Personality Traits and Anxiety Disorders of Vietnamese Early Adolescents: The Mediating Role of Social Support and Self-Esteem
Nguyen Thi Thuy1, *
Identifiers and Pagination:Year: 2023
E-location ID: e187435012308310
Publisher ID: e187435012308310
Article History:Received Date: 02/03/2023
Revision Received Date: 16/06/2023
Acceptance Date: 04/07/2023
Electronic publication date: 13/10/2023
Collection year: 2023
open-access license: This is an open access article distributed under the terms of the Creative Commons Attribution 4.0 International Public License (CC-BY 4.0), a copy of which is available at: https://creativecommons.org/licenses/by/4.0/legalcode. This license permits unrestricted use, distribution, and reproduction in any medium, provided the original author and source are credited.
This study aims to investigate the relationship between personality traits and anxiety disorder, in which the mediating role of social support and self-esteem is also explored.
In Vietnam, anxiety disorder is a major challenge affecting adolescents’ social and academic functioning.
Examine whether adolescents’ personality traits are related to their anxiety disorders and whether social support and self-esteem mediate the relationship between personality and anxiety disorders.
A sample population of 582 early adolescents at four secondary schools in Vietnam voluntarily participated in the study through the completion of the big-five personality dimension test, the social support scale, self-esteem scale and generalized anxiety disorder questionnaire. The SPSS statistical software was used to conduct descriptive statistics and analyses of Cronbach’s Alpha, Pearson correlations and Regression. The mediation analysis of self – esteem and social support was conducted to determine the relationship between personality traits and anxiety disorder through SPSS PROCESS Macro.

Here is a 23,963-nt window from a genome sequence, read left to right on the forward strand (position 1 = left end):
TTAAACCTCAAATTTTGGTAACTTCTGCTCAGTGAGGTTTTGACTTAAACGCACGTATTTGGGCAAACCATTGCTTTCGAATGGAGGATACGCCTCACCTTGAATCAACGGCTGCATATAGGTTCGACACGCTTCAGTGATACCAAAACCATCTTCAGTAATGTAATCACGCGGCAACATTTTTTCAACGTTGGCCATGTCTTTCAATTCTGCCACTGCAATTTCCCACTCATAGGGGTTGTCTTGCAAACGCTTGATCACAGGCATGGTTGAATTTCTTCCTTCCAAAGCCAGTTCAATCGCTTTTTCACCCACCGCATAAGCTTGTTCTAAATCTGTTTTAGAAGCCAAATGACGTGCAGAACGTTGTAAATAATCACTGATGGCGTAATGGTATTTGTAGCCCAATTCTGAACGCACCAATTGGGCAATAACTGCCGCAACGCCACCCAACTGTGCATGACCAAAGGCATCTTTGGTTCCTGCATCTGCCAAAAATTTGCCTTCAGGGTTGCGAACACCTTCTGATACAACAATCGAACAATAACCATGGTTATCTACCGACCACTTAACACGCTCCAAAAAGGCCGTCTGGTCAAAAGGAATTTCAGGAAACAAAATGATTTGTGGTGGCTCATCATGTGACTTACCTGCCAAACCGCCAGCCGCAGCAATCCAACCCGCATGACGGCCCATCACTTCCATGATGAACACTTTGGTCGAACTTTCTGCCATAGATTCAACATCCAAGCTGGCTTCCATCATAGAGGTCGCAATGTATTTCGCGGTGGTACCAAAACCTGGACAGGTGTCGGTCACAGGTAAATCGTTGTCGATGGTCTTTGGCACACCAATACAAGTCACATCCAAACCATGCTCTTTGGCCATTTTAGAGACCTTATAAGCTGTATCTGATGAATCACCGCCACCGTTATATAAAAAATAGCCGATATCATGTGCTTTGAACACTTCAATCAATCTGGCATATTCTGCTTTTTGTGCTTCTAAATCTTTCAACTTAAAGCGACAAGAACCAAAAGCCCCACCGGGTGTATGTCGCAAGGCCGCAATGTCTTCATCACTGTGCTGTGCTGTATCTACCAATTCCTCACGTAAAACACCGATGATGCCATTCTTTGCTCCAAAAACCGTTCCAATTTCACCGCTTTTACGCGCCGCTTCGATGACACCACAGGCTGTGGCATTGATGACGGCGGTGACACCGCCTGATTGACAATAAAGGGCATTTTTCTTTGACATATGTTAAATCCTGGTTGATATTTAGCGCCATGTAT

Results revealed that the neuroticism trait had a positive correlation with anxiety disorders (r = 0.56), while the agreeableness and conscientiousness traits showed negative correlations (r = - 0.08 and r = - 0.15, respectively). The regression indicated that approximately 33.4% of the variance anxiety could be explained by these traits (R2 = 0.334; F = 55.414; p < 0.01). Bootstrapping and Sobel analyses showed that social support and self-esteem mediated the association between neuroticism trait and anxiety disorder (z = 3.00 and z = 5.45, respectively).
The findings interpreted that Vietnamese educators can reduce symptoms of anxiety for early adolescents with high neuroticism trait by helping them get more social support from others and improve role of self-esteem.